52. By the way, Sushi went to military school and was in the military for a while Palouse. Check his profile on "my space".

Posted by: J.J. on March 28, 2006 07:24 PM
53. In Ireland at the Clifs of More there are no fences, just a sign. Pople fall off every year, mostly by their own negligence. Responsible parents hold on to their kids because there is a danger that the kids don't recognise as such. The world holds many dangers and responsible parents should take precautions to protect their kids from unacceptable risk situations. A fourteen year old released into a high risk situation, not smart to say the least. Things like this are going to happen, what I rail about is that kids were there that should not have been. C'mon kids not being there would not have prevented killings, but it does show a reckless disregard for the vulnerability of kids. I am confident that these kids being killed is just the tip of the iceburg of the harm that has been done to kids released into such an environment. It's not that these two were killed per' se, it just shines the light of knowlege on kids lives being thrown down a rat hole by irresponsible 'parents.'

Posted by: JDH on March 28, 2006 08:35 PM
54. Yep!

Two things could have altered the tragedy of that night...But both of these things go against the liberal lifestyle of Seattle...

1. If the parents of those under 18 would have kept them home - there would have been fewer victims. (that would have removed at least 2 victims from the equation..)

2. If at least one person at the party had a gun and knew how to use it - they may have been able to defend themself and save others...(that could have removed another victim or more...)

Responsible parenting and reponsible gun ownership are absolutely taboo in the liberal's world....

Huff pulled the trigger....but in this incident - the liberal lifestyle provided the targets..

Posted by: Deborah on March 28, 2006 10:47 PM
55. I've read through all of these comments and I just don't know where to begin...

But let's be clear about this. The number of casualties was limited by only two things:

1) there were people outside on the front porch who became Kyle's first victims, thus warning those inside that something bad was happening before he forced his way in

2) The officer that happened along and confronted Kyle on the front lawn

Had these not happened, there would undoubtedly been more victims. Maybe a gun in the house could have stopped him sooner, or maybe not. The difference would not have been dramatic if someone had -- five people were as good as dead within the first minute. And without a weapon -- forget it -- this man was worked up into a killing rage while everyone else was thinking about sleep -- self preservation is about all you can expect of anyone in this situation.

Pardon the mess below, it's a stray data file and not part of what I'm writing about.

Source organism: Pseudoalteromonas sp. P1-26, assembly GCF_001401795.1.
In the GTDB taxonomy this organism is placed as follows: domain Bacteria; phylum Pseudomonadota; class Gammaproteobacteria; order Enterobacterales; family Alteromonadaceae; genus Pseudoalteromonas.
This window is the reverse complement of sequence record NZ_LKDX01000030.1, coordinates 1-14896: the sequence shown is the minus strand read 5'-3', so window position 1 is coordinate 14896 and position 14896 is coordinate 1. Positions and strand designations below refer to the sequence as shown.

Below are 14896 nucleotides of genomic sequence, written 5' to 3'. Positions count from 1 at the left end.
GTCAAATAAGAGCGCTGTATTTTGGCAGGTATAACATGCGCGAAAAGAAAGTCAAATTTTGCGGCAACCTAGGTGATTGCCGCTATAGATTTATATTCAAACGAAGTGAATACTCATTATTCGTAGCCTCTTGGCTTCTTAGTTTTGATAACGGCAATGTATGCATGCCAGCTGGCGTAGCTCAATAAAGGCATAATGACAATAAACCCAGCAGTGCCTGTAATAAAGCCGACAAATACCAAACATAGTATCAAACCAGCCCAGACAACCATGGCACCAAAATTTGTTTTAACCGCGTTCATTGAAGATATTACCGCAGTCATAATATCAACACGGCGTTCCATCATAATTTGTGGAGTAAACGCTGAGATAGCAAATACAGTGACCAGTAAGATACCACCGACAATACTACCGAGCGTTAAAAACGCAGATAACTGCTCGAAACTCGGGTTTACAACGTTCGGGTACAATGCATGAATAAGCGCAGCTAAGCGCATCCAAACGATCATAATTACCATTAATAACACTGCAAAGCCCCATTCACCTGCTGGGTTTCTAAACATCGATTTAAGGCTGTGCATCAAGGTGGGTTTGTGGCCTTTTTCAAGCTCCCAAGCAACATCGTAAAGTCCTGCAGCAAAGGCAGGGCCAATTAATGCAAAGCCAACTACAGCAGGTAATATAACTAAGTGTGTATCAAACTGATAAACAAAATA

As for the age, I understand the parental arguments just fine, but would this have been that much less tragic had all the victims been 18 or older? The two teens that were killed were only a few short years away themselves -- tragic, but no less tragic than if it had been a couple others in their stead.

Re: age differences. Males and females together in the same house does not equal an orgy -- Get your minds out of the gutter.

Finally, this: "He was a kook who went off. We'll probably never understand why. I wonder if anyone had a VIDEO CAMERA at that Rave to see what happened....the type of music, interactions etc." Kyle Huff left his North Seattle home to attend this party with an arsenal in his truck. The interactions at the party had nothing to do with his intent to kill. He went "off" long before he made it to the party.

Stop flogging the victims, please.

Posted by: Tom on March 28, 2006 11:29 PM
56. Different parenting means that maybe it would have been 2 different 20 year olds shot. The kids were in what is apparently an extremely safe environment for someone of their age, except for a random outsider who could as well have shot customers at a pizza shop.

Guess what? An 'assault' (or complete) gun ban would have helped the situation a lot too, since Huff would have been easier to stop & less lethal in such a short time.

But that's a price many people aren't willing to pay: they'd rather have the occasional crazy massacre random people than have to give up their guns.

And I tend to agree with that, since I agree that it is usually better to let 10 guilty men go free than hang 1 innocent man.

But don't think you're not making this decision when you believe in wide access to guns.

Posted by: ? on March 28, 2006 11:40 PM
57. "The kids were in what is apparently an extremely safe environment for someone of their age,"

What are you smoking???

The environment that you describe as "extremely" safe - was a private house serving drugs and alcohol to minors - ALL NIGHT! How in the Hell do you equate that environment with "safe"??

I can't decide whether you just don't get out often enough to know what really goes on in that environment...or if you've been out in it too long and you're pickled? Either way - all night drug parties are not safe for anyone - especially minors.


And then....there's this one! Ack!

"Guess what? An 'assault' (or complete) gun ban would have helped the situation a lot too, since Huff would have been easier to stop & less lethal in such a short time."

OK...One more time...since isn't picking up the relevant facts...
Huff didn't use an "assault" rifle - so a ban wouldn't have helped. Crazy people and criminals don't care about gun bans or gun control....they will get a gun anyway. Gun bans only make law-abiding citizens more vulnerable to the criminals who get guns anyway and commit crimes.